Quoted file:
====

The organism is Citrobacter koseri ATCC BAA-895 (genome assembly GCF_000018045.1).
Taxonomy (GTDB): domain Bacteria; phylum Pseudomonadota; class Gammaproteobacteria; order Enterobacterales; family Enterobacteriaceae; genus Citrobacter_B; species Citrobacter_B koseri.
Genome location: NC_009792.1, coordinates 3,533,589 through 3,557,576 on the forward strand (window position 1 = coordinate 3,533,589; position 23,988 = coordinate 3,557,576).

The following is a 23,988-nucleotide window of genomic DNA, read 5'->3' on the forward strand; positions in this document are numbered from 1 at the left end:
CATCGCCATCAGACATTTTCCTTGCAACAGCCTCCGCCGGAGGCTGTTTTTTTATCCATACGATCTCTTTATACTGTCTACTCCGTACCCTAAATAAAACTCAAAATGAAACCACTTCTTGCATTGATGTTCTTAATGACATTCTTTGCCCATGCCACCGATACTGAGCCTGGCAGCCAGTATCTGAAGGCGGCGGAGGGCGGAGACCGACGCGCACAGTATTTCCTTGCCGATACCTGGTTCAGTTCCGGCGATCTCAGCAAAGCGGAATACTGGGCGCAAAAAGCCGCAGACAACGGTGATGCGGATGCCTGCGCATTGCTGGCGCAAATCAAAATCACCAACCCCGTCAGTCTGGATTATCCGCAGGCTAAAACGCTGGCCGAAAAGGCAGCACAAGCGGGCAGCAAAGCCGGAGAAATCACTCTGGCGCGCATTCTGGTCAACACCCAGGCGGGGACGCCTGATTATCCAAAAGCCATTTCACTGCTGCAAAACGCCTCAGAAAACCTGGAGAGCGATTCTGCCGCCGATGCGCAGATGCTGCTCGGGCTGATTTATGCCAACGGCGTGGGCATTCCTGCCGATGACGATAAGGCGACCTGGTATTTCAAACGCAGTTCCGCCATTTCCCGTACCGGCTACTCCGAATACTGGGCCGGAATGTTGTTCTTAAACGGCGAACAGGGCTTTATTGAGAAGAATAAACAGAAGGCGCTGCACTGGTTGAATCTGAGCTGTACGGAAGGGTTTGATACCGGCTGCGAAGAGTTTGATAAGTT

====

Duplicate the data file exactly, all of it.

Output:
The organism is Citrobacter koseri ATCC BAA-895 (genome assembly GCF_000018045.1).
Taxonomy (GTDB): domain Bacteria; phylum Pseudomonadota; class Gammaproteobacteria; order Enterobacterales; family Enterobacteriaceae; genus Citrobacter_B; species Citrobacter_B koseri.
Genome location: NC_009792.1, coordinates 3,533,589 through 3,557,576 on the forward strand (window position 1 = coordinate 3,533,589; position 23,988 = coordinate 3,557,576).

The following is a 23,988-nucleotide window of genomic DNA, read 5'->3' on the forward strand; positions in this document are numbered from 1 at the left end:
CATCGCCATCAGACATTTTCCTTGCAACAGCCTCCGCCGGAGGCTGTTTTTTTATCCATACGATCTCTTTATACTGTCTACTCCGTACCCTAAATAAAACTCAAAATGAAACCACTTCTTGCATTGATGTTCTTAATGACATTCTTTGCCCATGCCACCGATACTGAGCCTGGCAGCCAGTATCTGAAGGCGGCGGAGGGCGGAGACCGACGCGCACAGTATTTCCTTGCCGATACCTGGTTCAGTTCCGGCGATCTCAGCAAAGCGGAATACTGGGCGCAAAAAGCCGCAGACAACGGTGATGCGGATGCCTGCGCATTGCTGGCGCAAATCAAAATCACCAACCCCGTCAGTCTGGATTATCCGCAGGCTAAAACGCTGGCCGAAAAGGCAGCACAAGCGGGCAGCAAAGCCGGAGAAATCACTCTGGCGCGCATTCTGGTCAACACCCAGGCGGGGACGCCTGATTATCCAAAAGCCATTTCACTGCTGCAAAACGCCTCAGAAAACCTGGAGAGCGATTCTGCCGCCGATGCGCAGATGCTGCTCGGGCTGATTTATGCCAACGGCGTGGGCATTCCTGCCGATGACGATAAGGCGACCTGGTATTTCAAACGCAGTTCCGCCATTTCCCGTACCGGCTACTCCGAATACTGGGCCGGAATGTTGTTCTTAAACGGCGAACAGGGCTTTATTGAGAAGAATAAACAGAAGGCGCTGCACTGGTTGAATCTGAGCTGTACGGAAGGGTTTGATACCGGCTGCGAAGAGTTTGATAAGTT